I think the worst part is there's no credit given. If you show up to any of his important functions, which are honestly pretty often, then it's 0 points to you. If you DON'T show up, though, it's -5 and he won't soon forget about it. That just feels like a real lose-lose situation, because there's no appreciation that you were there at all. I remember at his last big birthday party, a bunch of people came into town, and he went through thanking every single friend, family member, basically everyone, his employees, and I never even got mentioned despite sitting at the same table. Thankful for this, that, and the other thing... never mentioned his son.

All of this is to say, yeah, I'm looking forward to NOT living in the same city anymore, because I don't want to feel obligated to hang out with anyone, even my dad, and I think our relationship would be better if I only saw him every few months honestly. We can talk on the phone, keep in touch every few days via text, but there's something about living in the same city that creates a sense of obligation I don't appreciate. And I don't feel appreciated, either.
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Old 11-04-2018, 06:06 AM
 
11,963 posts, read 5,102,113 times
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Quote:
Originally Posted by JonathanLB View Post
I think, and I'm saying this as the kid in this situation, adult children relationships can be very difficult because of where you each are in life and it sometimes being a bit tough for parents to understand their sometimes conflicting desires. For instance, my dad has a lot of work events, parties, functions, etc. and there are times where I feel a bit trapped living in the same city (hopefully not for much longer), even though I love spending time with him in general, these aren't quality interactions. In fact, I've felt a bit hurt a few times when he seemed to make it a big deal how important it was that I show up, then I distinctly remember one time where I said hello, and I just started to mention something to him, literally first sentence not like I was holding him hostage here, and mid-sentence he cut me off, "Alright son well I need to go mingle with everyone," and it just really felt rude. Like why am I here then? I think parents often want their kids there almost as objects, like their little success objects, "Here's my dutiful son," but not so much as a person.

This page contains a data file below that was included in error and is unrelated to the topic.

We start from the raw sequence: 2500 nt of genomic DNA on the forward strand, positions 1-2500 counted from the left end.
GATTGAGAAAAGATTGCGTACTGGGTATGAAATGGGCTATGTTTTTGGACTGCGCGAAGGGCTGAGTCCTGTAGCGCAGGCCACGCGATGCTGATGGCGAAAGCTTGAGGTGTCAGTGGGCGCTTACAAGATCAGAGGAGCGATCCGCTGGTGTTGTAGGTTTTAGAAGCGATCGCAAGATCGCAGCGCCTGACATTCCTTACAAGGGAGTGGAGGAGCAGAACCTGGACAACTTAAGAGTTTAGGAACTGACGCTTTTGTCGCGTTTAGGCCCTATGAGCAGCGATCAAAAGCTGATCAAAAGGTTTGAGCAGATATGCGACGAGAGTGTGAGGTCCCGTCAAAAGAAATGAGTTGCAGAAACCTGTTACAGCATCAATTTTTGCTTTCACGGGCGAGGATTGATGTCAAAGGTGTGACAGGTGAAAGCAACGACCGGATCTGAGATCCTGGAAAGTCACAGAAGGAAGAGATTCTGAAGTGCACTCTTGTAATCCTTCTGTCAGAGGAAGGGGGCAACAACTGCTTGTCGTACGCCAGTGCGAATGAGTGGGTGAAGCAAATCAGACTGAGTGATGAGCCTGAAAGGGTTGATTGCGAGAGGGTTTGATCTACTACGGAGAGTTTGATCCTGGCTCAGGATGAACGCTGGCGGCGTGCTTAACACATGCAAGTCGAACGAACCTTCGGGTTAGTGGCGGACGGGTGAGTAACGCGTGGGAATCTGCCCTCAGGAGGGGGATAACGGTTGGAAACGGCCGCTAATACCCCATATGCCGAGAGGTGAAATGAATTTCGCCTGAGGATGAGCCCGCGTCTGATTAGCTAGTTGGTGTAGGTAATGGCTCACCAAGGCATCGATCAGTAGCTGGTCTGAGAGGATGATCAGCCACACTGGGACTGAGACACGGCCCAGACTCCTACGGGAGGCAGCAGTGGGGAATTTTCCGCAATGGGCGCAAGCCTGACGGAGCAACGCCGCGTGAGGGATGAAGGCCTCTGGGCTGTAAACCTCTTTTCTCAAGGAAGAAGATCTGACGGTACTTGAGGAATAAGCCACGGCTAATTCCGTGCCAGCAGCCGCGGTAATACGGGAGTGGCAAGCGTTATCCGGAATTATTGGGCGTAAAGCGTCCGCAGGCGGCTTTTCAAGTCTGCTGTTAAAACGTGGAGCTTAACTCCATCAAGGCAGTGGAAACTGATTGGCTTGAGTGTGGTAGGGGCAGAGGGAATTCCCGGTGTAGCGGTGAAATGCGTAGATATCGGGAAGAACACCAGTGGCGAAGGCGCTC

Then at other times, it's almost like "shame on you for not doing X, Y, and Z" when I'm thinking, seriously? Your work function wiped out one of the days of my week, so yes, you left me less time to do the work I need to do. You can't have it both ways. I work for myself, so I can be flexible to an extent, but I still have stuff to do. My sister works a more traditional job and he gets visibly irritated and annoyed that she's not at every event of his, "She needs to find a better balance between work and family," even though she works 35 hours a week so nothing crazy, but it's just inconvenient for him personally that she's not available at his beck and call whenever he has something going on. She doesn't have to work, she could just live off her trust fund and never lift a finger, but if she did that, he would be really disappointed and ticked off, so it sometimes feels like you can't win with someone like that. Do you want them doing nothing and available for every event of yours? Or do you want them too busy to go to every event / party / whatever that you hold because they're actually trying to make something of themselves?

I would say in general maybe I average seeing my dad twice a month, but it's kind of hard to say. Sometimes, it's weekly like lately, but other times he leaves town and I won't see him for a month because the dates just don't match up. Without fail, he will get back to town, though, and text me the next day at like 2 p.m., "Dinner tonight son?" On one hand, I try to think of it as sweet that he wants to see me, and not have negative feelings about it, but on the other hand, I find it very annoying because he gets somewhat butthurt that, no, sorry, I have plans tonight. It's almost like some parents expect you to be available for them whenever it's convenient for *them* and they have forgotten to make the transition to realizing you're another adult.